On Mon, Oct 2, 2017 at 12:38 PM, Prof. Andrew P. Black <[hidden email]> wrote:

> On 2 Oct 2017, at 16:37 , Sean P. DeNigris <[hidden email]> wrote:
>
> 2. #hash
>       ^ var1 hash bitXor: (var2 hash bitXor: var3 hash)
> Is this implementation always safe? It's what I usually hand roll based on
> what I've seen, but Andres Valloud wrote a whole (large) book on hashing, so
> I've always wondered if I was missing something…

If you read Andres book (which is hard, because he won’t make it available online), you will learn that it’s better to
take the order of the instance variables into account.  #bitXor: is commutative, so it of course ignores order.

In other words, if you have a Point with x and y fields, then 3@9 and 9@3 will have the same hash.

For this reason, it’s better to multiply successive fields by a constant (e.g. shifting left by 2) before XORing them into the hash.  But then, for objects with lots of fields, the later ones are lot completely, because they are multiplied by a number so large that they are out of the range of the hash.

One can avoid this by using a circular shift to implement the multiply.

All of this was, I thought, implemented in a #hashCombine: method, but I can’t find it in my image.  Maybe some other Smalltalk ...




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Re: Equals and HashCode Builder

Denis Kudriashov
In reply to this post by Denis Kudriashov

2017-10-02 17:30 GMT+02:00 Denis Kudriashov <[hidden email]>:

2017-10-02 17:13 GMT+02:00 Vitor Medina Cruz <[hidden email]>:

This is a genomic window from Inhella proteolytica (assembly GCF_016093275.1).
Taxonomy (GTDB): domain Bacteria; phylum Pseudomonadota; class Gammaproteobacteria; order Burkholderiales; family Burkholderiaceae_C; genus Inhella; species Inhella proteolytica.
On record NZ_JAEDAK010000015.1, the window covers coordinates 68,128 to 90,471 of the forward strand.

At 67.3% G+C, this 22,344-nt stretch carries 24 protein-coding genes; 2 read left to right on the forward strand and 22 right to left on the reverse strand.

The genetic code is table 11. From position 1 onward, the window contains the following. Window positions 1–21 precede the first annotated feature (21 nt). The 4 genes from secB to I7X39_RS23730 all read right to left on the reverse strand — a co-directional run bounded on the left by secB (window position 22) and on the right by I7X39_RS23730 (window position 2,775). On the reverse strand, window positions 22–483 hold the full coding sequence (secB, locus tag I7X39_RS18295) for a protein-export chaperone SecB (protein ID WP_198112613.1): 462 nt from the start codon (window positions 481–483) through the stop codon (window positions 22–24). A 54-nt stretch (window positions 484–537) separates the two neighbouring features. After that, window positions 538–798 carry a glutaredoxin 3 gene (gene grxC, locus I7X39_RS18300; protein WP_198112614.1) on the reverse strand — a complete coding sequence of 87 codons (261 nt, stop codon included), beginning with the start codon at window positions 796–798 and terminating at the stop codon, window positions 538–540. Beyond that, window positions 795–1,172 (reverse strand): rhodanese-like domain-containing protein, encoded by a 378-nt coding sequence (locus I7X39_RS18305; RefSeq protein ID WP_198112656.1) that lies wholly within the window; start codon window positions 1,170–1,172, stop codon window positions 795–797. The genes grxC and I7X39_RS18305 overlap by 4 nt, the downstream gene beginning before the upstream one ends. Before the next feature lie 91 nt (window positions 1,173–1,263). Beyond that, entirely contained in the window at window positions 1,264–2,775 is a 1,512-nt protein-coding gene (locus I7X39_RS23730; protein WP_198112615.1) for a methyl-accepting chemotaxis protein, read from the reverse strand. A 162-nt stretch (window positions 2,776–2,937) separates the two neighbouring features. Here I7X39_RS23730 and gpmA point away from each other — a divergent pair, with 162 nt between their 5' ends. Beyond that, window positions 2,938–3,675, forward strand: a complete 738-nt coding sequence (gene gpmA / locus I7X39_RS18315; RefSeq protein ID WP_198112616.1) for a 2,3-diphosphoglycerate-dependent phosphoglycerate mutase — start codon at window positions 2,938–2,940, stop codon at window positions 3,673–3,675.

I am sorry, not species, but #isKindOf istead of #= to compare classes.

It is bad idea. #= should be transitive.

Oh, I used wrong word, shame on me :). I tried to say commutative.
 
How you will generate it with isKindOf: logic? You need to know common parent.

Also I not remember cases where I was needed two instances of different classes to be equal.
And I can imaging the problems which it will lead to.
 

On Mon, Oct 2, 2017 at 11:57 AM, Denis Kudriashov <[hidden email]> wrote:

2017-10-02 16:37 GMT+02:00 Sean P. DeNigris <[hidden email]>:

Two questions/comments about the generated code:
1. #=
        ...
        self class = anObject class "should compare #species instead?"
                ifFalse: [ ^ false ].
        ...
Typically, I've seen #species instead of #class in the guard statement.
Should we change it to that?

I doubt that it is important for domain classes. Because I never saw the user of #species which is not a kind of Collection. And for collections this refactoring is not valid anyway.
 


2. #hash
        ^ var1 hash bitXor: (var2 hash bitXor: var3 hash)
Is this implementation always safe? It's what I usually hand roll based on
what I've seen, but Andres Valloud wrote a whole (large) book on hashing, so
I've always wondered if I was missing something…



-----
Cheers,
Sean
--
Sent from: http://forum.world.st/Pharo-Smalltalk-Users-f1310670.html





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Re: Equals and HashCode Builder

Vitor Medina Cruz
Yes, canEqual implementation also make #= be commutative.

On Tue, Oct 3, 2017 at 11:11 AM, Denis Kudriashov <[hidden email]> wrote:

2017-10-02 17:30 GMT+02:00 Denis Kudriashov <[hidden email]>:

2017-10-02 17:13 GMT+02:00 Vitor Medina Cruz <[hidden email]>:
I am sorry, not species, but #isKindOf istead of #= to compare classes.

It is bad idea. #= should be transitive.

Oh, I used wrong word, shame on me :). I tried to say commutative.
 
How you will generate it with isKindOf: logic? You need to know common parent.